Sasa Vucinic announced it at TEDGLOBAL last Summer, raising both interest and skepticism: he wanted to sell "free press bonds". "If investors are willing to fund the US deficit, why wouldn't investors want to fund the press freedom deficit?", Vucinic said.
It's now reality: for the first time a social cause will be listed on a major stock exchange. The Media Development Loan Fund, a non-profit run by Vucinic (picture) and based in New York and Prague providing low-cost financing to independent media in emerging democracies, is launching a security that mobilises private investment to support a free press - basically a bond with a social element. They're doing so together with Swiss bank Vontobel and Zurich social investment specialists responsAbility.
The investment instrument, issued today and called “Voncert responsAbility Media Development”, will be listed on the Zurich stock exchange on May 18. It combines an interest rate market element (giving investors a fixed-interest monetary return) and a 20 percent investment in MDLF (which will provide a "social" return).
The timing of the issue is not coincidental: today May 3 is World Press Freedom Day. Vucinic said this morning in the Financial Times that he believes the new product could become "a blueprint for engaging private finance in social projects around the world".
MDLF was founded in 1995 (with seed money from George Soros) and has always pushed innovative models to foster independent media in developing and democratizing nations. In a long article I wrote about them in 2001 for the Industry Standard magazine, I called them "not-for-profit VCs":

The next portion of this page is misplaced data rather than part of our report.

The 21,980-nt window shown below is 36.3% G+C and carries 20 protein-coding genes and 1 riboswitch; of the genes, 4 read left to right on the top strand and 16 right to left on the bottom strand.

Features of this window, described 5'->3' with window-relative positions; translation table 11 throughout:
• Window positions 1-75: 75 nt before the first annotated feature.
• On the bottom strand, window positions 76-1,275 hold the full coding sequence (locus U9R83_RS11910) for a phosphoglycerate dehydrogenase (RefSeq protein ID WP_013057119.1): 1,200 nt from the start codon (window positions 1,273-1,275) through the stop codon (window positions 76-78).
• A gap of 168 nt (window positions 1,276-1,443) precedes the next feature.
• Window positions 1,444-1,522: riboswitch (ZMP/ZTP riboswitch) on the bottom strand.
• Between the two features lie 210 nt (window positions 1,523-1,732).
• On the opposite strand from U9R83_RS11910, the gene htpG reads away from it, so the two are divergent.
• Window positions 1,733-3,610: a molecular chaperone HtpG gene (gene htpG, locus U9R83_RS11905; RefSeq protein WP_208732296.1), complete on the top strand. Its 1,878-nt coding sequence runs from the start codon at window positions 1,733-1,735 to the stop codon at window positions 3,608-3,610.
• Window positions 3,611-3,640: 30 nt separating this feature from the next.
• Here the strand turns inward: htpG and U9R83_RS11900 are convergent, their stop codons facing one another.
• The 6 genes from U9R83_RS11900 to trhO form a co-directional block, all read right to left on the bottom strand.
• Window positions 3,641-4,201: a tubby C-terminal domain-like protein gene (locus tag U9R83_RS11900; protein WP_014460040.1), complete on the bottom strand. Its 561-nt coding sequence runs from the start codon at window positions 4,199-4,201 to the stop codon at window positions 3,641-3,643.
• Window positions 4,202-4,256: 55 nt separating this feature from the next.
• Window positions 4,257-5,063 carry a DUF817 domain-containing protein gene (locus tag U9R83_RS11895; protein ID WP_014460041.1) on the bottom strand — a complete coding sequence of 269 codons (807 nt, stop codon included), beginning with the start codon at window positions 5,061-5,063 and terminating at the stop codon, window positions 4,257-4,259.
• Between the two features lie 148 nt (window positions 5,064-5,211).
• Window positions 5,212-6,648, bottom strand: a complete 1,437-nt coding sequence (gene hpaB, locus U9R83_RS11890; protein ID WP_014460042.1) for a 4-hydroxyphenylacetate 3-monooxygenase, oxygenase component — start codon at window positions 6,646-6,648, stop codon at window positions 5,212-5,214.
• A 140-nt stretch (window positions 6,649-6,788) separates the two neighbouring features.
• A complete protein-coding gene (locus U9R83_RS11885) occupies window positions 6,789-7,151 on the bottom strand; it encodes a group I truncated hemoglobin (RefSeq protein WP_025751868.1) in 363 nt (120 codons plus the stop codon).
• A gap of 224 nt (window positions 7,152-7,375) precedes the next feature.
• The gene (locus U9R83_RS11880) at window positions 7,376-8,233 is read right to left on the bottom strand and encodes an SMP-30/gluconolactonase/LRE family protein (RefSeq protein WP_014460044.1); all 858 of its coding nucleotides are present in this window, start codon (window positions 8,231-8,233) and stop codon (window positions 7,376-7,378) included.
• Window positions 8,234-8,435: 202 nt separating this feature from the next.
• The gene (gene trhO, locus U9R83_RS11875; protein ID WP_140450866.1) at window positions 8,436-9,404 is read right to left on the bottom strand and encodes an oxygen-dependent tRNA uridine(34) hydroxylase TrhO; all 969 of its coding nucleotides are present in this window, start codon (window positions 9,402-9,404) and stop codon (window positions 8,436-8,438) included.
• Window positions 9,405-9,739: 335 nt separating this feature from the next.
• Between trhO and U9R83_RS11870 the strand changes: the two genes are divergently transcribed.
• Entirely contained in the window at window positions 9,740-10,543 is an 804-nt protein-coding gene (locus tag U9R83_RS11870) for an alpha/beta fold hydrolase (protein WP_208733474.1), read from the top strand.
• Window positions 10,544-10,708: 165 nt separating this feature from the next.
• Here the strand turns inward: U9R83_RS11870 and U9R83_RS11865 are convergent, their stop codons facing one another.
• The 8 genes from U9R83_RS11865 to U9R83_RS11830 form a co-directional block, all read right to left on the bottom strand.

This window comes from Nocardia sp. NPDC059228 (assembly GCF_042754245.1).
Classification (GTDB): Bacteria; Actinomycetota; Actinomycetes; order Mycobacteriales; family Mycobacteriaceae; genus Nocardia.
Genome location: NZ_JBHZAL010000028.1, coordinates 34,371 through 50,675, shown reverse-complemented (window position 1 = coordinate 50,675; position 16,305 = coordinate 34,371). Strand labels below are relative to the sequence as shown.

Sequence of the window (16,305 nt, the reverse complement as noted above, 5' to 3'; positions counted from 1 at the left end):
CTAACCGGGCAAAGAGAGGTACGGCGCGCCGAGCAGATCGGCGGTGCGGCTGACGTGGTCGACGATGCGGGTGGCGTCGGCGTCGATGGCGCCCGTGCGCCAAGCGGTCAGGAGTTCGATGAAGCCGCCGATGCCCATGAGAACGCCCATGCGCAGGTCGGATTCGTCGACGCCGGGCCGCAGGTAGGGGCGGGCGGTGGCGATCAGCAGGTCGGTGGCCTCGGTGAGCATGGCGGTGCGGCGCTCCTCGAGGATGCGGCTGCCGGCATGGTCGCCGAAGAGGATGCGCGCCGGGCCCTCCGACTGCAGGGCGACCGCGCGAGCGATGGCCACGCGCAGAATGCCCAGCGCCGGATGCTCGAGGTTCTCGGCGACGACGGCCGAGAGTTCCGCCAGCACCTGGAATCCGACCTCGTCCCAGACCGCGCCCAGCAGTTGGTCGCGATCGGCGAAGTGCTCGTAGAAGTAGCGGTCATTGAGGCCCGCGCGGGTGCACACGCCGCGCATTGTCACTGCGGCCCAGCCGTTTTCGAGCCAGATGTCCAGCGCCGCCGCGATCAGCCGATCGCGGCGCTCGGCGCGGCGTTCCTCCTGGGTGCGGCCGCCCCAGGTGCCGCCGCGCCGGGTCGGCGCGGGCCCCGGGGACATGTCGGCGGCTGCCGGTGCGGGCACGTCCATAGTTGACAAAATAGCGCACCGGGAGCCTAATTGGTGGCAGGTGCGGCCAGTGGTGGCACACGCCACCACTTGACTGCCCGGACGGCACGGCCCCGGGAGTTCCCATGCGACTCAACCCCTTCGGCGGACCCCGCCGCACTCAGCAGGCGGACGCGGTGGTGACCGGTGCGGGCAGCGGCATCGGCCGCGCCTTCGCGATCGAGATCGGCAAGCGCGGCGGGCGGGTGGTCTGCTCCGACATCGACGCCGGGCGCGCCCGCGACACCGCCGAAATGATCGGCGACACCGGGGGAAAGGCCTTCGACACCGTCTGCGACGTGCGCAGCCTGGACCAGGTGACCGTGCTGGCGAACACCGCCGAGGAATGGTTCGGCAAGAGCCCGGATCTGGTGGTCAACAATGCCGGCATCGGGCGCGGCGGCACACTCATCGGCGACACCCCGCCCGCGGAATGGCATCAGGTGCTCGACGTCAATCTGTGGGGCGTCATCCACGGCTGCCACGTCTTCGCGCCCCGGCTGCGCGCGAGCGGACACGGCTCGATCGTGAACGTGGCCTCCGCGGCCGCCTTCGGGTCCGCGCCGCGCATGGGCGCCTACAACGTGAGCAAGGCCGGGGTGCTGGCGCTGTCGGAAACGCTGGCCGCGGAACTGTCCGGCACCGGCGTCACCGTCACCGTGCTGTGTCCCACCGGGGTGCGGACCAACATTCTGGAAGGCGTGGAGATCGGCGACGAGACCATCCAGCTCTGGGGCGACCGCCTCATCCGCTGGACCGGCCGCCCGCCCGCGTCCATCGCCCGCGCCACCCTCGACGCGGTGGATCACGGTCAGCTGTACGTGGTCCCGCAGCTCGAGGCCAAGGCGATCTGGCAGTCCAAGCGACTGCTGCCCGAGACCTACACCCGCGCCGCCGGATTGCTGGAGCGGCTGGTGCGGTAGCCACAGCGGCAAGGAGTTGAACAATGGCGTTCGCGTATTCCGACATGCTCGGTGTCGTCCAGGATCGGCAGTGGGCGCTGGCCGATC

"We want to create a new class of media entrepreneurs," says Vucinic, who prior to founding MDLF was a top editor with Belgrade opposition radio station B92. In most of the countries where the foundation is active, management skills are dramatically lacking, and grants too often backfire by creating a situation of dependency that cannot be sustained over the long term, when the donors are no longer there.
All the projects supported by MDLF espouse the reverse philosophy. The foundation is not simply a supporter of free speech and it doesn't give grants. Instead, explains Vucinic, it strives to "help independent media with the business of providing news". He adds: "Only when a media company is capable of sustaining and developing its activities with its own revenues can it be free of outside influences and truly independent."
That's why, though the foundation's primary activity is making low-interest loans, it functions more like a venture capital fund that enters into a close, involved and long-term relationship with its borrowers. The application process itself is used as a first training ground, forcing those seeking MDLF's support to come up with a realistic appraisal of their commercial situation and a detailed business plan. Sometimes, the first restructuring takes place during this phase of "due diligence", and in many cases the loans have been structured to give managers and journalists an ownership stake in the company.
When a loan is allocated, MDLF provides training, technical assistance and introductions to clients and partners, and closely monitors the progress of the projects. Every month, all borrowers are required to file a detailed report.
MDLF has so far financed over 120 projects in 17 countries, and 97 percent of the loans are repaid. Loans typically buy printing presses, new TV and radio transmitters and broadcasting equipment, "helping independent news outlets reach more people, generate more revenue and stay clear of government monopolies", says the foundation. Vucinic: "The needs are immense. More than 80 percent of people live in countries without a free press and do not really know what is happening in their own country."